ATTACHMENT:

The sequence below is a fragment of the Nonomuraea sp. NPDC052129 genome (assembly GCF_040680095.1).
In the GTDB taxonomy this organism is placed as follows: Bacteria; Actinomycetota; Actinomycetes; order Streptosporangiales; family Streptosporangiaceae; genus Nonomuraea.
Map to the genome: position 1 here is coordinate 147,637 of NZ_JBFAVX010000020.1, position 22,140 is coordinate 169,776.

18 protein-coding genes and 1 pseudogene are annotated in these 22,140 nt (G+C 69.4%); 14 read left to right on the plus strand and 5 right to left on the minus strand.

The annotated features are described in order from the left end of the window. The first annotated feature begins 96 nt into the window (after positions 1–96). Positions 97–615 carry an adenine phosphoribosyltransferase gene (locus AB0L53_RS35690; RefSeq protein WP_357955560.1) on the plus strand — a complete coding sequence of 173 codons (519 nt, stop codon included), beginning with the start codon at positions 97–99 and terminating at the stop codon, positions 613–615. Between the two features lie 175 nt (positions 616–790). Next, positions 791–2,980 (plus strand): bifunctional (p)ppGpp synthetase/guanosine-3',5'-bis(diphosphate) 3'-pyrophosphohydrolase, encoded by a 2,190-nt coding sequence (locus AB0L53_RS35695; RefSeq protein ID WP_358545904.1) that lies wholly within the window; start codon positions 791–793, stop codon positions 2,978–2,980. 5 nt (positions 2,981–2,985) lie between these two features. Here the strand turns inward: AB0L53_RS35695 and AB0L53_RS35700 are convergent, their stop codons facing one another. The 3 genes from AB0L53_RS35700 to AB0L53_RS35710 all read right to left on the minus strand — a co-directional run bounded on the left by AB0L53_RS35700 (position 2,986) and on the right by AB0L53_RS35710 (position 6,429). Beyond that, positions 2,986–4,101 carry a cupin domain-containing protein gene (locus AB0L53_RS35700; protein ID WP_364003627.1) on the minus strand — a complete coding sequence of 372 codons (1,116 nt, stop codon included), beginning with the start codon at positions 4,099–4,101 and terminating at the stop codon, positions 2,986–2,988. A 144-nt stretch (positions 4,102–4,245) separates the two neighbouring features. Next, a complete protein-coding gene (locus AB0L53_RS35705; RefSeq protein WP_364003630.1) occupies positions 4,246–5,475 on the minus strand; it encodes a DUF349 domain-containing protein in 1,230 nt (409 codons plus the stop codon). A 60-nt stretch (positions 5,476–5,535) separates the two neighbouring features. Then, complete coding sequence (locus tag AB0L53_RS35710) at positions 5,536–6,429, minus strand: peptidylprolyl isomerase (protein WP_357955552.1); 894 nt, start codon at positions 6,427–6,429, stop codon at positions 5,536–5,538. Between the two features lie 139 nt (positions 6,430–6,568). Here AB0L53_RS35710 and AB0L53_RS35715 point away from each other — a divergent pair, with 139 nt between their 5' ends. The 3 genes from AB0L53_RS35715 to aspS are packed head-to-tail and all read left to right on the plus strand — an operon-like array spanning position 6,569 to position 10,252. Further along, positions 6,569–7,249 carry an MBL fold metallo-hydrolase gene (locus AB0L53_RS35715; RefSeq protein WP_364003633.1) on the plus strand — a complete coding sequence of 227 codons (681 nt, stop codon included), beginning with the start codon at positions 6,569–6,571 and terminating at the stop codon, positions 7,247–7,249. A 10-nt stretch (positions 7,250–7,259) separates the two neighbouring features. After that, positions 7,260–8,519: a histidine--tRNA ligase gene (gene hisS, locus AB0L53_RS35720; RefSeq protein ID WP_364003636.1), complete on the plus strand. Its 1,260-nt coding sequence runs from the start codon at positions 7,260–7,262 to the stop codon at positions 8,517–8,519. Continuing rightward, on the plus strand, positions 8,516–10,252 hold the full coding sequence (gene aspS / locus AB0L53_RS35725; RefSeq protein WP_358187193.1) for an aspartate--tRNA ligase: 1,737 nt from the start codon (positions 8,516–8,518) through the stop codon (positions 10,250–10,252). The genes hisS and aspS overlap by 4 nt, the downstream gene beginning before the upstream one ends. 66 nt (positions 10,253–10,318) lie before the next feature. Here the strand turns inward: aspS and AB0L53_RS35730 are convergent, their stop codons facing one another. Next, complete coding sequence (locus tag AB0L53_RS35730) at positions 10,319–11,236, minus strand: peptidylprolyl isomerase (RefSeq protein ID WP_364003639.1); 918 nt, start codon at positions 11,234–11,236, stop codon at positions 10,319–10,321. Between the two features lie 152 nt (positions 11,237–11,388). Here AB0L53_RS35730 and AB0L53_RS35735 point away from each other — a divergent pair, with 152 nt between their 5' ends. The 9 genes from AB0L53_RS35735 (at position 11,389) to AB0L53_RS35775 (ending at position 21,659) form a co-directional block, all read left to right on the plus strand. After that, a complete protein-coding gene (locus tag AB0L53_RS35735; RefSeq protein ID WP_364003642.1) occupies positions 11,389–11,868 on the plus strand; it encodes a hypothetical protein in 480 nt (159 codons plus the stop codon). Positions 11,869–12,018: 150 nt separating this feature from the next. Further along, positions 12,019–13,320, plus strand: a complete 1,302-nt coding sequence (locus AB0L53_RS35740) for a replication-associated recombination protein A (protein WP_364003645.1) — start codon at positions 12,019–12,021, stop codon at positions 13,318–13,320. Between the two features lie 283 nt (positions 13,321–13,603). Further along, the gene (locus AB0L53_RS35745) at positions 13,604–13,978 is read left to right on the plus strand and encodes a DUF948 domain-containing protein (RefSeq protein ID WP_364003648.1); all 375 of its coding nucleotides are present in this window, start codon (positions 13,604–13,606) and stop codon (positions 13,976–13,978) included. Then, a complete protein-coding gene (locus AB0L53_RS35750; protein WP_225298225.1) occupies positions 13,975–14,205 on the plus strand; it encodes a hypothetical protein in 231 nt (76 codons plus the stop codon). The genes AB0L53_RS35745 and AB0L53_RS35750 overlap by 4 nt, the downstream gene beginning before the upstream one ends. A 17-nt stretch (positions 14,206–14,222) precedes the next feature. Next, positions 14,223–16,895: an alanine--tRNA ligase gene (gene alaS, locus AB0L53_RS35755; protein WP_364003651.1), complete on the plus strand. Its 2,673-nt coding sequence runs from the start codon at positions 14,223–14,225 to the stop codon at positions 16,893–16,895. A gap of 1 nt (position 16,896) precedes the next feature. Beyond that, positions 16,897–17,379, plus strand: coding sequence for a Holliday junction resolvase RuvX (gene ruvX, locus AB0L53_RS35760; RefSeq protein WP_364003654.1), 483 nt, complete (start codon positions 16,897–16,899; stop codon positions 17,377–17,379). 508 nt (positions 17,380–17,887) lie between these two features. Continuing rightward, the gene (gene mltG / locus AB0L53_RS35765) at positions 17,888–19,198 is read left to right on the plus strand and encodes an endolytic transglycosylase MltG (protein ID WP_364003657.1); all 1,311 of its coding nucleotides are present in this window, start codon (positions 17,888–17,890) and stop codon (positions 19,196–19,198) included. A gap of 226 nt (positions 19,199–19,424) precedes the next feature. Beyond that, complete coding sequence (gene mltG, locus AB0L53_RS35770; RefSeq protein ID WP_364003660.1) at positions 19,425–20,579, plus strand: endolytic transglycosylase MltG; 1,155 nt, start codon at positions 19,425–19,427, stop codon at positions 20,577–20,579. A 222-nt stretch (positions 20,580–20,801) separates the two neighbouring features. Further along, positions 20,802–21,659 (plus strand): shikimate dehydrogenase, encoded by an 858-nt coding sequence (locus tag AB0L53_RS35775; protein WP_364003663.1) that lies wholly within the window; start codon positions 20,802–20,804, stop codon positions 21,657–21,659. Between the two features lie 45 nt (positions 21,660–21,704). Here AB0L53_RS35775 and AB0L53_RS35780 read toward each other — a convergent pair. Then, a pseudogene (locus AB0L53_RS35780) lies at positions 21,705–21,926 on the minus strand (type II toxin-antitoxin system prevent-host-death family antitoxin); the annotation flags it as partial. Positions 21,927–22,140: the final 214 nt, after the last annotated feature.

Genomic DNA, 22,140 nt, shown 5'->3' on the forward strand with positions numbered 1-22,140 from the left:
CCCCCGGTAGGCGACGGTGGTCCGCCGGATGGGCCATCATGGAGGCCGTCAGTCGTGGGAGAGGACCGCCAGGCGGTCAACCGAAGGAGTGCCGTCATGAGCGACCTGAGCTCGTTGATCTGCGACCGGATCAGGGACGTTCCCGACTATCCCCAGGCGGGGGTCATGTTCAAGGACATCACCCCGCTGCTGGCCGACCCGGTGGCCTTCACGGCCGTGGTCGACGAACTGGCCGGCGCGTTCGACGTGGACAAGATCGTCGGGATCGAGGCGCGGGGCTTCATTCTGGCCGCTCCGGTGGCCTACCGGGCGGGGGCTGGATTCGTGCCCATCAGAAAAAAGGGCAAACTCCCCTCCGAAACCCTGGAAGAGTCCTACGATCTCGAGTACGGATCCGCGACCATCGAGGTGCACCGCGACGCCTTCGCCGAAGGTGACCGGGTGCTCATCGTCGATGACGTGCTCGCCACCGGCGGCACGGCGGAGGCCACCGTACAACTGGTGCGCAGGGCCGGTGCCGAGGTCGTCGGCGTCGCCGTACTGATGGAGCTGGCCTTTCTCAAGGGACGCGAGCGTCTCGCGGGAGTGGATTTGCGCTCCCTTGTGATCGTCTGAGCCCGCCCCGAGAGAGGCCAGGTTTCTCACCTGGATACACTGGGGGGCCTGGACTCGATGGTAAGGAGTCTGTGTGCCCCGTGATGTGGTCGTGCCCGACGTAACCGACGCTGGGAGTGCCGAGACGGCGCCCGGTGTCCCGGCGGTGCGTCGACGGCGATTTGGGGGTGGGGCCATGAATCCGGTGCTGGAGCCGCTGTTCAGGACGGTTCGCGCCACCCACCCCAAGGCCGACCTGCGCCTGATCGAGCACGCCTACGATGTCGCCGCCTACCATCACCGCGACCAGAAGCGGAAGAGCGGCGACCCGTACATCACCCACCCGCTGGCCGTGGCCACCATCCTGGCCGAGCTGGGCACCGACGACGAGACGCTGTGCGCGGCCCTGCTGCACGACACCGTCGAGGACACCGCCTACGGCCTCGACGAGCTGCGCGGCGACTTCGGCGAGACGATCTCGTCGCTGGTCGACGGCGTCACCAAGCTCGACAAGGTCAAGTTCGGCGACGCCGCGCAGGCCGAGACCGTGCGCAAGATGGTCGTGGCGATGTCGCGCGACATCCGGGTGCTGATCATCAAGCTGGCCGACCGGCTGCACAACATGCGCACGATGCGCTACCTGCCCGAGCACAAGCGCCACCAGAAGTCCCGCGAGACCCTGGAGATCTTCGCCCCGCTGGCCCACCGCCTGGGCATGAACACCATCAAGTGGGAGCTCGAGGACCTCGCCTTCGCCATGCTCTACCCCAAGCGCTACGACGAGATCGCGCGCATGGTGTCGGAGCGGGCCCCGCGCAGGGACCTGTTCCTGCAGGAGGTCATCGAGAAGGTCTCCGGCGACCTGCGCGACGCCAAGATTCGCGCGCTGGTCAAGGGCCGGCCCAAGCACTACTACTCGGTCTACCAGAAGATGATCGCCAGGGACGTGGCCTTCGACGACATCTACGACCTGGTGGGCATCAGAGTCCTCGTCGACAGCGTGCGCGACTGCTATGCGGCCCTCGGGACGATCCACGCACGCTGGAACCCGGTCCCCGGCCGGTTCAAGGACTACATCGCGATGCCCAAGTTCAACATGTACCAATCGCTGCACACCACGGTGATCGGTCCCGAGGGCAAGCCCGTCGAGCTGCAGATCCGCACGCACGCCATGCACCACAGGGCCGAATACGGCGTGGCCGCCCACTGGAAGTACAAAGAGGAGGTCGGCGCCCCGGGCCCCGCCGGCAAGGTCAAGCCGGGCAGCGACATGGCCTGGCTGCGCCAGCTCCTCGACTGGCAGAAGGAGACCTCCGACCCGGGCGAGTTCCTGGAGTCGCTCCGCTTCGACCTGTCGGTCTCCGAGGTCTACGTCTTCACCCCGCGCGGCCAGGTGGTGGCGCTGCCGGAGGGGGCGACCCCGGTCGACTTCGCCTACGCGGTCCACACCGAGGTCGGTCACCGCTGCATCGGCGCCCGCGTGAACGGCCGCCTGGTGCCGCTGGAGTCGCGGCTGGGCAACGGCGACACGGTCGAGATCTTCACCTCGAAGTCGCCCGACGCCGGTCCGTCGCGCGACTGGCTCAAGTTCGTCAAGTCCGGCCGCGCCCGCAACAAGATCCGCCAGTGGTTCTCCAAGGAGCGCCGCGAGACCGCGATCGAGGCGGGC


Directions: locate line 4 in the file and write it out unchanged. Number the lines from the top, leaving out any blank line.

18 protein-coding genes and 1 pseudogene are annotated in these 22,140 nt (G+C 69.4%); 14 read left to right on the plus strand and 5 right to left on the minus strand.